Tag Archives: Chubby Rule

No Sense in Strong Without a . . .

by Greg Hague

Life lessons from Chubby (my dad) and other smart folks I’ve met on the road.


Weak?  Play Strong.  Convincingly…

I was a poker veteran by now.

At 12 years old, I had already sat in on some of Chubby’s Friday night games.

Tonight, I would use a lesson Chubby taught me:

“In poker, and in life, when you are weak – play strong.

He explained,

“Life is like poker in so many ways.  Lenders make loans to those who they believe are not much in need.  People don’t ask you to lead unless they perceive you are a person of strength.  The world pities the weak, but follows the strong.”

So, back to the game.

I had a junk hand – weak.  But the pot was heavy.  Time to play strong.

“I’m all in,” I said, in my deepest, manlike tone.

I could feel my lip quiver a little.  A bit of sweat on my brow.

The men looked at each other, smiling.

“I’ll call you,” Chubby said.

My head snapped back in horror.  Chubby had tricked me!  I watched him scoop my allowance off the table with the rest of the pot!

I stormed out of the room.

Later, Chubby came into my room.

“I did exactly what you said – I played strong when I was weak and you cleaned me out!” I explained.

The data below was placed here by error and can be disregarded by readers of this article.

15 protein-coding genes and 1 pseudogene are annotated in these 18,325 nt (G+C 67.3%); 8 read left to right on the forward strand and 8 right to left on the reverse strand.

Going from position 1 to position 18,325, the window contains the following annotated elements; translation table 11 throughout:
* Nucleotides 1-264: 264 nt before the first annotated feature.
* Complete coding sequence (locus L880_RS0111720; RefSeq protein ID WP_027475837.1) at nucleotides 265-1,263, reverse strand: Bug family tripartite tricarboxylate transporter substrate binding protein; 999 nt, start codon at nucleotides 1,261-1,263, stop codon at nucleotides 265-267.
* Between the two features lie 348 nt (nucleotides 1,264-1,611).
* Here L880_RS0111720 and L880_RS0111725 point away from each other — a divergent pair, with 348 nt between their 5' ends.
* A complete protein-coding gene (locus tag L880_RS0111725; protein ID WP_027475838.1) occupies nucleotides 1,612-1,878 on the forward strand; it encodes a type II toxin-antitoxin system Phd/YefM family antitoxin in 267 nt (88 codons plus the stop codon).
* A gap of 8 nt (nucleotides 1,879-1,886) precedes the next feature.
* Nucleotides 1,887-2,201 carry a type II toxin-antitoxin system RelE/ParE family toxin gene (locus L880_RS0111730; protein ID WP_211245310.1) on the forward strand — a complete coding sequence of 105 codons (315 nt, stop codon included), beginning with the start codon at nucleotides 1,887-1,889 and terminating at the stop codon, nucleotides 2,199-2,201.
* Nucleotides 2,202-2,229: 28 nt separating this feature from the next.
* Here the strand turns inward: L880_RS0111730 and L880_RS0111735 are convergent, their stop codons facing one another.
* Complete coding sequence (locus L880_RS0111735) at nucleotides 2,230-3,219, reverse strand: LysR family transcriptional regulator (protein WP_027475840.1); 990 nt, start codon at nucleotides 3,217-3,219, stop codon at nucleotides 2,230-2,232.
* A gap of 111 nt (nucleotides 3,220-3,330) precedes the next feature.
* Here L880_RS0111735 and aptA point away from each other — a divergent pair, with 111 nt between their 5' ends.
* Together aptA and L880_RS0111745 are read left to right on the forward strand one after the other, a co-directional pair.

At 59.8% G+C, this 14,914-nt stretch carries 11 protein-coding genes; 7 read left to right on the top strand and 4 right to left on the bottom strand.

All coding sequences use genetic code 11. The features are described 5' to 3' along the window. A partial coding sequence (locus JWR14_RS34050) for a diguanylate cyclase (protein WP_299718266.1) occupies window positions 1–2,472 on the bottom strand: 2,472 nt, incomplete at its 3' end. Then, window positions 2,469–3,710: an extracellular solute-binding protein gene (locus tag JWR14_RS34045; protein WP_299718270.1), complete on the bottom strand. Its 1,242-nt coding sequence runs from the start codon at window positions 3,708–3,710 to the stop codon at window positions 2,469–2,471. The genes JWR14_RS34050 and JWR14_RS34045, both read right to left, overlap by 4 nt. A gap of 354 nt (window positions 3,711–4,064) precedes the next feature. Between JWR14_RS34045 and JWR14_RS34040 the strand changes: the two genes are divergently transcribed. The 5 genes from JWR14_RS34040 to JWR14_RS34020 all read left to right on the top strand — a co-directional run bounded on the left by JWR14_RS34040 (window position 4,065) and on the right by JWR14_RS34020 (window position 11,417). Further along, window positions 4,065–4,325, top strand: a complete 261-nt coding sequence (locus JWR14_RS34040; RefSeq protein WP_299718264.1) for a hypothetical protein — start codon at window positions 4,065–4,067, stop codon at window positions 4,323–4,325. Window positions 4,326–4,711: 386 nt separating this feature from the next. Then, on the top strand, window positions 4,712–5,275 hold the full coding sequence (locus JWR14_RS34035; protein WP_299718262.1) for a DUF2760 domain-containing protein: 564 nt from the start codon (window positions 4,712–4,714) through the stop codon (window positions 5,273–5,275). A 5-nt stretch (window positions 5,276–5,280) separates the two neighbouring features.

“No, Greg, I said, ‘when you’re weak, play strong CONVINCINGLY.’  No sense in strong without a straight face,” he laughed.

What did I learn that night?

The weaker you are the stronger you act. No sense in strong without a straight face.

Looking Forward to Lunch . . . Too Much?

by Greg Hague


Chubby used to say, “Greg, when short term pleasures become your focus, your true happiness might be in jeopardy.”

It happened to me.  Only once in my life – and long after Chubby had passed.

Ten years ago, I owned a successful real estate company.  It was lucrative.  I was respected in the community.  But . . .

I started looking forward to lunch . . . too much.

“No bueno,” as my son Corey would say.

The thrill was gone.  The challenges were few.  My spirit was getting “soft.”

No bueno indeed.  It was time for a change.  And change I did!

The lesson today?

Do you finish breakfast thinking of lunch?

Side Effects

by Greg Hague

Life lessons from Chubby (my dad) and other smart folks I’ve met on the road.

side effects

Continued from yesterday’s story, The Cruelty in Passion:

“Greg,” Chubby said, “even with talent, hard work, passion, and some luck . . . you still might hate where you end up.”

“Why?” I asked with a puzzled look.